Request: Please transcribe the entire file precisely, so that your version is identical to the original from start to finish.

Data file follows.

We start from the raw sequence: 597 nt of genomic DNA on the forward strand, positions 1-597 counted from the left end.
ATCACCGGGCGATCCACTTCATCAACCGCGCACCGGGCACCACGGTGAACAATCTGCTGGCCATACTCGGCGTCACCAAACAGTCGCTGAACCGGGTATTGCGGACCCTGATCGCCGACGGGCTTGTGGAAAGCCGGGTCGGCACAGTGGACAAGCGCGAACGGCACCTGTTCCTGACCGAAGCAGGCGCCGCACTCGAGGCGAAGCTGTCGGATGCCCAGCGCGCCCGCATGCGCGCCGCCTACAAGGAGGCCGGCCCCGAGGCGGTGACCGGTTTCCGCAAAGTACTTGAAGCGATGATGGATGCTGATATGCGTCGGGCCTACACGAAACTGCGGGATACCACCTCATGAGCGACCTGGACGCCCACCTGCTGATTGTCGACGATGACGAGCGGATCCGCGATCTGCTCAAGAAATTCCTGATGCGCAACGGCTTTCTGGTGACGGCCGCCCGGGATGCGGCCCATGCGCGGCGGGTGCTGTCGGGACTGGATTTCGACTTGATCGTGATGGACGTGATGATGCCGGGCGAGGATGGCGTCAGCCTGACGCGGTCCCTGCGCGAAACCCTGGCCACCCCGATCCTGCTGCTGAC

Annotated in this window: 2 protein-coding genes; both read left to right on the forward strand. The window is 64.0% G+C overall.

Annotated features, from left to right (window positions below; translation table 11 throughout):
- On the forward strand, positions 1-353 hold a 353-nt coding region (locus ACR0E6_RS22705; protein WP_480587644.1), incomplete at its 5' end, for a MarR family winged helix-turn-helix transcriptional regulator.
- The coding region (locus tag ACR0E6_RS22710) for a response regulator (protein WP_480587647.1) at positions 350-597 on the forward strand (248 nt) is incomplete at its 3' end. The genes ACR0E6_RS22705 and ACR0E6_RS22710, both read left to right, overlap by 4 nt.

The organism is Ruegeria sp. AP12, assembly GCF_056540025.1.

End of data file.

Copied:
We start from the raw sequence: 597 nt of genomic DNA on the forward strand, positions 1-597 counted from the left end.
ATCACCGGGCGATCCACTTCATCAACCGCGCACCGGGCACCACGGTGAACAATCTGCTGGCCATACTCGGCGTCACCAAACAGTCGCTGAACCGGGTATTGCGGACCCTGATCGCCGACGGGCTTGTGGAAAGCCGGGTCGGCACAGTGGACAAGCGCGAACGGCACCTGTTCCTGACCGAAGCAGGCGCCGCACTCGAGGCGAAGCTGTCGGATGCCCAGCGCGCCCGCATGCGCGCCGCCTACAAGGAGGCCGGCCCCGAGGCGGTGACCGGTTTCCGCAAAGTACTTGAAGCGATGATGGATGCTGATATGCGTCGGGCCTACACGAAACTGCGGGATACCACCTCATGAGCGACCTGGACGCCCACCTGCTGATTGTCGACGATGACGAGCGGATCCGCGATCTGCTCAAGAAATTCCTGATGCGCAACGGCTTTCTGGTGACGGCCGCCCGGGATGCGGCCCATGCGCGGCGGGTGCTGTCGGGACTGGATTTCGACTTGATCGTGATGGACGTGATGATGCCGGGCGAGGATGGCGTCAGCCTGACGCGGTCCCTGCGCGAAACCCTGGCCACCCCGATCCTGCTGCTGAC

Annotated in this window: 2 protein-coding genes; both read left to right on the forward strand. The window is 64.0% G+C overall.

Annotated features, from left to right (window positions below; translation table 11 throughout):
- On the forward strand, positions 1-353 hold a 353-nt coding region (locus ACR0E6_RS22705; protein WP_480587644.1), incomplete at its 5' end, for a MarR family winged helix-turn-helix transcriptional regulator.
- The coding region (locus tag ACR0E6_RS22710) for a response regulator (protein WP_480587647.1) at positions 350-597 on the forward strand (248 nt) is incomplete at its 3' end. The genes ACR0E6_RS22705 and ACR0E6_RS22710, both read left to right, overlap by 4 nt.

The organism is Ruegeria sp. AP12, assembly GCF_056540025.1.